Startup RoboScope automates pathomorphological examinations in Russia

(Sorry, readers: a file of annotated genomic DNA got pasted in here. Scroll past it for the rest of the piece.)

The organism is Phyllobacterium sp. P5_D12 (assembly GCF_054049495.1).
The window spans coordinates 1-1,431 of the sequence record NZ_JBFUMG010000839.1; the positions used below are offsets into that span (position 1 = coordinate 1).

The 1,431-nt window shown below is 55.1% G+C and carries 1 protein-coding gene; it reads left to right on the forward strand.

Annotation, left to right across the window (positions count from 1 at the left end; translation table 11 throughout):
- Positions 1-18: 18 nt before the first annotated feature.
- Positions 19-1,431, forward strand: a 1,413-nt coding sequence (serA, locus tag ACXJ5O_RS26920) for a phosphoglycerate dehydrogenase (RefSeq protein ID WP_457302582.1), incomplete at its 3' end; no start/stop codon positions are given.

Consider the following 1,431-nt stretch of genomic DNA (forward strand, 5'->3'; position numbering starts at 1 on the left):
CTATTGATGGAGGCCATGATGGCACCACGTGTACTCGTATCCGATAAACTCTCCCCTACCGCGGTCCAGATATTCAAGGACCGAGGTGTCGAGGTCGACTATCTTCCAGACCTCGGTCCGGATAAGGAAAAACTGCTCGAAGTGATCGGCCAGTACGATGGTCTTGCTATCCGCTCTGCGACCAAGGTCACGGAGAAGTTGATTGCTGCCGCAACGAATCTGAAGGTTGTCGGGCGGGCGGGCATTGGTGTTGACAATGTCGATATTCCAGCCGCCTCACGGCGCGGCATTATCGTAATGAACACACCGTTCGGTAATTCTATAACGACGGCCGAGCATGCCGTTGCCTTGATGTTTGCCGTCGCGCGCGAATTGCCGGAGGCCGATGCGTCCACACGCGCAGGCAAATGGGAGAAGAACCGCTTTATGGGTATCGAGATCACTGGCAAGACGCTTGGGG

In order to confirm the presence of a tumor in a person, classify it and select the optimal treatment, it is necessary to conduct a pathomorphological study. More than 7 million such analyzes are performed annually in Russia, most of them using the most common analog microscope. Startup RoboScope intends to change this, thereby increasing the speed, accuracy and quality of research. The editors of INNOVATIONS talked to the CEO of the project, Ilya Efremov. — How was the idea of creating RoboScope born? “It all started with a dry drop of urine. The scientific director of our project, Igor Shaderkin, is a urologist, and he needed a microscope to assess lithogenic (stone-forming) activity in patients with urolithiasis from a dry drop of urine. Our team decided to initiate the creation of an automated microscope to digitize the microscopic picture of a dried urine drop. Subsequently, this microscope went through several stages of modernization, and at one of the stages we realized that it could also be used in pathomorphology. In the process of work, we began to be interested in what equipment pathomorphological laboratories use, to study the market. From the 2020 statistical study “The State and Main Tasks of the Pathological Anatomical Service of the Russian Federation”, we learned that over 7 million pathomorphological studies are performed in Russia a year. To do this, experts must look under a microscope for about 42 million glasses. The workload is constantly growing, and the staff of the service is understaffed. The entire research process - from the preparation of histological preparations (they are smears, organ prints, film preparations, thin sections of pieces of organs stained with one or another dye) to directly performing microscopy, is usually performed in the old fashioned way, manually. Almost 40% of the pathomorphological equipment fleet in the country is over ten years old and needs to be replaced. From time to time, situations arise when doctors need to double-check something, compare samples in order to understand how the disease developed, or even prove the correctness of their conclusions in the event of a lawsuit, and the “glass” with the histological preparation is no longer suitable for use. Its shelf life is limited. Ilya Efremov Finally, in many medical institutions, clinicians do not have online access to pathological examination results, either because such a technical possibility is not available or they use the services of a third-party laboratory. This means that the results of the analysis have to wait quite a long time. They can get lost, they can be transferred to the wrong organization, to the wrong doctor, and this is also a problem. Thus, we saw the demand to automate the entire research cycle. Of course, we were faced with the task of making our solutions as accessible as possible. After all, today on the market there are means of automating the pathomorphological service produced abroad, but they are very expensive. - What numbers are we talking about? - We try to keep within the limits of 2 million rubles. For comparison, similar imported complexes cost about 10 million and more. What does the buyer get for this money? “One of the central ideas of our project is to save the doctor from having to be near the microscope. Glasses can be loaded into the installation by paramedical personnel, a laboratory assistant. The doctor will be able to view already digitized images in his office or remotely from anywhere in the world. — What technology underlies your product and how justified is the prefix “robo” in its name? - We use WSI (Whole Slide Imaging) - a technology for stitching multiple fields of view into one large one, which is the basis of scanning. That is, small fragments are digitized, and then the program stitches them into one large canvas. The prefix in the name RoboScope MARK-1 implies that it is a three-axis robot. - What does your product look like? “The complex consists of a control and data analysis system that looks like a cabinet, a light microscope with a movable table and a camera. RoboScope will be delivered with a monitor and a mouse right away, which means that the specialist will receive a ready-made solution. He will not need to buy a computer, for example, in order to start working with our complex. No need to somehow prepare the room for the installation of RoboScope. And its use does not require special training. From the point of view of hardware, there is nothing difficult for a laboratory assistant who will use our equipment. Minimal light microscope skills are required to correctly set the light in order to obtain a high-quality image, in order to change the lens and histological specimen if necessary. These are fairly simple steps that most healthcare professionals are familiar with. As for the software, we will soon complete the redesign of our program so that it is intuitive. In any case, the scanning and digitization of glasses takes place in the open and widely used DICOM format (Digital Imaging and Communications in Medicine) in Russia and the world. This is an industry standard for storing and distributing medical images. In addition to the picture itself, each file contains information about the patient: his name, age, as well as the number of the image, and the designations of the scanning modes. The DICOM format is supported by most medical device manufacturers and software developers for healthcare organizations. And our program will have a standard set of tools for working with DICOM data: ruler, zoom, preview, etc. Thanks to this, the complex is easily integrated: it is convenient to store the accumulated data, upload it to any medical information system (MIS), laboratory information system (LIS) or telemedicine platform. In the future, we will be able to create datasets and, using machine learning and artificial intelligence, create content for training on virtual histological preparations, and develop telementoring. All this will contribute to improving the quality of training of pathomorphological service specialists. — Who might be interested in your development, except for pathomorphological departments? — There is interest in our product from both the medical and scientific communities. For example, we had several requests from doctors who saw our presentation at industry forums. They asked when RoboScope would be ready and when it would be available for purchase. It can also be requested in forensic and reference centers (which issue an expert "second" opinion on complex clinical cases). — At what expense is the project being implemented? - So far, these are the own investments of the startup participants. In total, we have invested 120 thousand dollars, or 12 million rubles. Recently, we received the status of a Skolkovo resident and are counting on grants from this fund. They also applied for a grant from the Foundation for Assistance to the Development of Small Forms of Enterprises in the Scientific and Technical Field of Bortnik. We are negotiating with strategic partners to attract investment. — What is your business model? We are considering different options. Understanding that it is difficult for medical organizations to pay a large amount for equipment one-time, we are ready to cooperate with them as part of a subscription, according to the cost-sharing scheme, in which equipment is provided free of charge, and monetization occurs by charging a fee for research (for glass). We are going to offer service with a permanent upgrade aimed at expanding the functionality of the complex. - Who is on your team? — In addition to me, the technical director and engineers, there is a medical expert in our team: MD. Professor of the Department of Pathological Anatomy named after A.I. Strukov First Moscow State Medical University. THEM. Sechenov, doctor of the highest qualification category in pathological anatomy Alexander Tertychny and scientific adviser Ph.D., head of the laboratory of the Institute of Digital Medicine of the First Moscow State Medical University. THEM. Sechenov Igor Shaderkin. - How much do you depend on foreign components and at what production facilities do you plan to produce the complex? — Our product has some imported components, but they are all produced in the Asian region. We are completely independent from European and American suppliers. As for the software part, it is either own development or open source. At the moment, we have an agreement with the Delrus company on the use of their capacities for the production of our product. - At what stage is the project now? - The MVP of the complex called RoboScope MARK-1 is ready. Now we are preparing to register it with Roszdravnadzor as a medical device. But the light microscope is not our only goal. We position ourselves as an RnD company, so we are going to develop further in this direction. Our next product will be the same complex, but a class higher than RoboScope MARK-2. Then we will make robots for sample preparation of pathomorphology: dehydration of histological preparations and staining of histological preparations. We want to fully automate the entire cycle of work of the pathomorphological service.